Advent Jazz Vesper Service

My third pick in recent years has been the Advent Jazz Vesper Service in the Conrad Grebel University College chapel – a wonderful mid-week pause in the midst of the Advent rush.   Five talented guys coming together in business suits or jeans….introducing a familiar musical theme…giving time for mind and spirit to wander with piano, drums, trumpet, flute, guitar, vibes…then building into something wonderful. Last year a meandering Joy to the World settled in me a deep sense of all is well.

#4 – Rockway Church’s Children’s Christmas Pageant

The-Camel
Sue on the back of “The Camel”

Truth be told, this is the one I can’t do without. Each year I wonder: which small child will sing the donkey line or the cow line or the sheep line or the dove line in The Friendly Beasts?  What humorous contemporary elements will the Middlers surprise us with this year?

For years we used the same dear old props, including a star on a pulley which our  three kings tried to follow (but sometimes got ahead of). Then we moved, and that prop no longer worked.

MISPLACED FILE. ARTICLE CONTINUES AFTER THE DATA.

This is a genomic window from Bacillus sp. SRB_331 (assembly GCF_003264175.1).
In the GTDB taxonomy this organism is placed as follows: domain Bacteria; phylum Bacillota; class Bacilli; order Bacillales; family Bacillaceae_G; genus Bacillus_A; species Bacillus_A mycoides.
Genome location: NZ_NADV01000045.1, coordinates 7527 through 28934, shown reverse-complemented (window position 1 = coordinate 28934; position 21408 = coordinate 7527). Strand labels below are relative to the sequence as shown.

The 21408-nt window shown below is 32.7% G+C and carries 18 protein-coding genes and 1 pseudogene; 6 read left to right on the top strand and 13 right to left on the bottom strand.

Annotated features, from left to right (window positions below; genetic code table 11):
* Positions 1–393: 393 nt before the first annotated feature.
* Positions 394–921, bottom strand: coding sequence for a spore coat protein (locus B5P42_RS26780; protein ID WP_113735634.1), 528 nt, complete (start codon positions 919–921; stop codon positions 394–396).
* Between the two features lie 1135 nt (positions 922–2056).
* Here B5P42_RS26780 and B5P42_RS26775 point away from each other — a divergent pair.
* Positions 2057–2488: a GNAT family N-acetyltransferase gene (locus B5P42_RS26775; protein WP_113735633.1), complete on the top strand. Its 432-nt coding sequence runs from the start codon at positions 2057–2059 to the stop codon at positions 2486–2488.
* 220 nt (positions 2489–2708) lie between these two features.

What could possibly be as special, we wondered? Last year we found out! One of the Dads constructed  a large wooden camel. When it came time for the kings, that camel on rollers slowly emerged from the ramp at the back of our stage…to everyone’s delight.

#5 – Music at Home

Acappella-Christmas
Published by MennoMedia, Harrisonburg, Virginia

Or course I complement concerts with Christmas music at home. This year I’m drawn to calming CD’s, such as Christmas Sampler (1997) in the (Mennonite) Hymnal Masterworks series. The combination of pans and flute speaks peace to me, especially in Jesu, Joy of Man’s Desiring.

I’ve also rediscovered the Christmas music of the Mennonite Hour choral groups, which the radio brought to my childhood home in the 1950’s. I wonder what would happen if the Fairview Park Mall played Audrey Shank’s solo of The Star and the Wise Men with Men’s Chorus some morning. Wouldn’t that be amazing?!

Questions for Reflection

What role does music play for you during Advent? In what ways – if at all – does it lift your spirits and restore your soul during these weeks leading up to Christmas?

Next week: Christmas Eve Lessons and Carols

#33 – Cleaning Out the Fridge

Last Sunday afternoon, I cleaned out the fridge. I washed all the shelves, gathering up breadcrumbs, milk spills, and unknown food smudges.

RefrigeratorI checked “best before dates” on hummus and salad dressings. I threw out veggies in early stages of rot. I rearranged items for more logical reaching.